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09.08.09

The Speech of His Life—Again

Liberals are suspicious. The GOP is wailing on him. Congress is paralyzed. Eric Alterman on what’s at stake on health care—and why all is not yet lost.

For a fellow who won a sweeping electoral victory with large majorities in both houses of Congress, Barack Obama may be forgiven for feeling awfully alone out there on Wednesday night. His health-care proposals are under fire not only from the right-wing Republican crazies who compare him to Hitler and demand that he go back to Kenya where they are certain he was born, but from (rare, remaining) Republican moderates, Democratic centrists, and Democratic liberals; in short, everyone.

Republican political consultant Charlie Black told The New York Times, “If they thought that his popularity and the goodwill he had would support liberal policies, they were wrong.” Thing is, if “they” thought that his popularity and good will would support conservative or moderate policies—as Obama has put forth a dizzying combination of all three during the first nine months of his presidency—they were also wrong. Obama and his advisers have concluded that the liberal base of the Democratic Party does not constitute a sufficient basis for effective governance. He cannot use it as George W. used his—to threaten, to cajole, to harass, and to frighten recalcitrant legislators into line. And so when Congress is involved in the decision, Obama must take whatever deal he can get. Thing is, again, Congress is pretty much dysfunctional when it comes to big issues with a great many institutional and financial interests opposing one another. Throw in the fact that health care involves just about every single American and as much as a fifth of the entire economy and you have a recipe for the same kind of catastrophe that ruined Bill Clinton’s first term and has stymied every Democratic nominee since Harry Truman.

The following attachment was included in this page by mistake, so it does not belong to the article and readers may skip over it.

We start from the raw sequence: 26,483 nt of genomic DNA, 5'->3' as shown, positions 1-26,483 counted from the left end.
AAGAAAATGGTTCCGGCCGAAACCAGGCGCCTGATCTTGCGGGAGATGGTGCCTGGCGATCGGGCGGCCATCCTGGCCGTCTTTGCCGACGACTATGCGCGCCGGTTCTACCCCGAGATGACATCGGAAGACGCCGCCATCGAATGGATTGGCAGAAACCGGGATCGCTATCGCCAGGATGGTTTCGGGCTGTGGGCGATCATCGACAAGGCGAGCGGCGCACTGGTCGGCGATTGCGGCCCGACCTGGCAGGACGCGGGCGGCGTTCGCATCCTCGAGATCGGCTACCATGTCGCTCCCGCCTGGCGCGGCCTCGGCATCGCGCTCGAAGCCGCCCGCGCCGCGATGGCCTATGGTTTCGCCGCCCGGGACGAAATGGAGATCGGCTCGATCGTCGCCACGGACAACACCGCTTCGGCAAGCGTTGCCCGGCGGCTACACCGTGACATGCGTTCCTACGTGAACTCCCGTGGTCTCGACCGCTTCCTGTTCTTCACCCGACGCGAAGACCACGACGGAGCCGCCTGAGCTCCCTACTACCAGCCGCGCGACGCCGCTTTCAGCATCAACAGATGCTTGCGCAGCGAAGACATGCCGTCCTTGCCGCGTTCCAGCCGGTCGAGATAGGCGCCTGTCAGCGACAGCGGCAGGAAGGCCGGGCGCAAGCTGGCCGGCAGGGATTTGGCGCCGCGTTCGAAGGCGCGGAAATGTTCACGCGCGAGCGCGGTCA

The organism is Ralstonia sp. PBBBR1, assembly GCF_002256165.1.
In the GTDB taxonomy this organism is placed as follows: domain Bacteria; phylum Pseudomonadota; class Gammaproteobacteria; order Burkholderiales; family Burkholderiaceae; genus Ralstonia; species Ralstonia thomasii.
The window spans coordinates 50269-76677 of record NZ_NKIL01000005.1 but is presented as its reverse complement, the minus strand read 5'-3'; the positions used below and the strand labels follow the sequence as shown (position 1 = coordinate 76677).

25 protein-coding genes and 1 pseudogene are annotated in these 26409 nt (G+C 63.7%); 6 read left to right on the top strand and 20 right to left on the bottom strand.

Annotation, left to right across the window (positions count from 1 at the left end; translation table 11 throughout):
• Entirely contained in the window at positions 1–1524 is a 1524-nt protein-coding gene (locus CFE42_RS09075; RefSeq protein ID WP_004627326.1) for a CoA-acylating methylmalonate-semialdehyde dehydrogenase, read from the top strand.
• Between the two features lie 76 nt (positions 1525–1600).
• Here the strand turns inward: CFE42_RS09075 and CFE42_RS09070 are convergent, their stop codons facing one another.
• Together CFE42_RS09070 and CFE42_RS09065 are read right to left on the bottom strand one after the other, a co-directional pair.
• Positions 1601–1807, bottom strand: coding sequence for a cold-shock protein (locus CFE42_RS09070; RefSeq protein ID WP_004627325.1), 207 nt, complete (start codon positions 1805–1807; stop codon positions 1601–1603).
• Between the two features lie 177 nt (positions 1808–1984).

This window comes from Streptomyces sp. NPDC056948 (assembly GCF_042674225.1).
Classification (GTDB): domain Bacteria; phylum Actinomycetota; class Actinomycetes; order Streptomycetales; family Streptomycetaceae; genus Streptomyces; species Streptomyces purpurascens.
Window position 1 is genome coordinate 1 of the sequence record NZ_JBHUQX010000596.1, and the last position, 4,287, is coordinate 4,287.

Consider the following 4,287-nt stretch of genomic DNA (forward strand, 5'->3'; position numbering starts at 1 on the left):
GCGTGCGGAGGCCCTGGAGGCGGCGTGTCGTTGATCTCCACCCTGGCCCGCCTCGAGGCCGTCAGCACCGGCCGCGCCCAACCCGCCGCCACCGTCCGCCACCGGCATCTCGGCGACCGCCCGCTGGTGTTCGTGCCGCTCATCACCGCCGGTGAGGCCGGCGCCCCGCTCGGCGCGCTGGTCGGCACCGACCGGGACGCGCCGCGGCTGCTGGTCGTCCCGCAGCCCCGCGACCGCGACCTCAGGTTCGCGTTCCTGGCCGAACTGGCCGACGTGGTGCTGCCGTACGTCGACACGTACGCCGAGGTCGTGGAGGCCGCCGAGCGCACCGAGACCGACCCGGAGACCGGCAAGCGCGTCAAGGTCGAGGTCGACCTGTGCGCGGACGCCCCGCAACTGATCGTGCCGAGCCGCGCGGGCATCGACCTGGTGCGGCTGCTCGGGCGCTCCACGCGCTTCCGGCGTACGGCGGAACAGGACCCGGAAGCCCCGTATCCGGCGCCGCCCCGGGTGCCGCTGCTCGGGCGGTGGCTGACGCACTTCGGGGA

Obama and his advisers have concluded that the liberal base of the Democratic Party does not constitute a sufficient basis for effective governance. He cannot use it as George W. used his—to threaten, to cajole, to harass and to frighten recalcitrant legislators into line.

It is a cliché by now to observe that Obama long ago lost control of this debate. As E.J. Dionne observes, it’s rather ironic that within the allegedly liberal media, the dominant voice heard on health care “reflects a fringe right-wing view opposed to all sorts of government programs most Americans support. Much as the far left of the antiwar movement commanded wide coverage during the Vietnam years,” he notes, “so now are extremists on the right hogging the media stage—with the media's complicity.” Meanwhile, the people who used to carry out those raucous, often anti-American demonstrations in the '60s could not be better behaved, more mainstream—or less effective. Todd Gitlin attended one of those MoveOn.org-sponsored vigils for health care last week among his fellow “middle-aged or older” liberals and came away put off by the “parade of victimhood chronicles.”

Eric Pape: Bring On the Death Panels!“Nothing will influence the perception of the presidency more than whether he can be successful in getting a health-care bill through the Congress,” John Podesta rightly observes. But while it is a critical moment for the Obama administration to be sure, all is not darkness on the political horizon. According to a memo sent to Hill Democrats by Joel Benenson of the Benenson Strategy Group on “Public Opinion and the State of Health Insurance Reform,” “By large margins, the American people support major reforms to the health-care system. … A substantial majority of Americans believe that the problems in the country’s health-care system will eventually affect most Americans if they are not addressed. … The desire for change is driven, more than anything else, by a desire to see a crackdown on the worst practices of insurance companies … There is little doubt that the moderate numbers of support for the president’s health-insurance reform plan are based in large part on a lack of awareness of the details of the plan.”